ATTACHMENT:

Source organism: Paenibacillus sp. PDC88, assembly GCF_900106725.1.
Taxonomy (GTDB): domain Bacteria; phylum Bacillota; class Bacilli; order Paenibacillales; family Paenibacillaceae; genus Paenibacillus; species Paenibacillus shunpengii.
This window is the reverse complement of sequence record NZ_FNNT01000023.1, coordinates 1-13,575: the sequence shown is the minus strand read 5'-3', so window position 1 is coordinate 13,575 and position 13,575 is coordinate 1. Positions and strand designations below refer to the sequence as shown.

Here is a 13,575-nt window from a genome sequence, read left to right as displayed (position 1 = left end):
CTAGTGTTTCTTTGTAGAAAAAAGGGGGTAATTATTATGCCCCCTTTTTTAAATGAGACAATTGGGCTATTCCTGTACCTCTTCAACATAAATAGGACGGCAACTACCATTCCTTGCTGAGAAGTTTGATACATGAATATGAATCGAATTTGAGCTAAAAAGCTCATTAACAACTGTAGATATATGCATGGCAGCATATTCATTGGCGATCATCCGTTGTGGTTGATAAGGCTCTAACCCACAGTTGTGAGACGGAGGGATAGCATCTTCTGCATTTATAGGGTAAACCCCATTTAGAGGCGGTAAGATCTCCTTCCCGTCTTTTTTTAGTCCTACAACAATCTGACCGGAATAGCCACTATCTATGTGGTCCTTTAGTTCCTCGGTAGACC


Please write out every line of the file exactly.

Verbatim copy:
Source organism: Paenibacillus sp. PDC88, assembly GCF_900106725.1.
Taxonomy (GTDB): domain Bacteria; phylum Bacillota; class Bacilli; order Paenibacillales; family Paenibacillaceae; genus Paenibacillus; species Paenibacillus shunpengii.
This window is the reverse complement of sequence record NZ_FNNT01000023.1, coordinates 1-13,575: the sequence shown is the minus strand read 5'-3', so window position 1 is coordinate 13,575 and position 13,575 is coordinate 1. Positions and strand designations below refer to the sequence as shown.

Here is a 13,575-nt window from a genome sequence, read left to right as displayed (position 1 = left end):
CTAGTGTTTCTTTGTAGAAAAAAGGGGGTAATTATTATGCCCCCTTTTTTAAATGAGACAATTGGGCTATTCCTGTACCTCTTCAACATAAATAGGACGGCAACTACCATTCCTTGCTGAGAAGTTTGATACATGAATATGAATCGAATTTGAGCTAAAAAGCTCATTAACAACTGTAGATATATGCATGGCAGCATATTCATTGGCGATCATCCGTTGTGGTTGATAAGGCTCTAACCCACAGTTGTGAGACGGAGGGATAGCATCTTCTGCATTTATAGGGTAAACCCCATTTAGAGGCGGTAAGATCTCCTTCCCGTCTTTTTTTAGTCCTACAACAATCTGACCGGAATAGCCACTATCTATGTGGTCCTTTAGTTCCTCGGTAGACC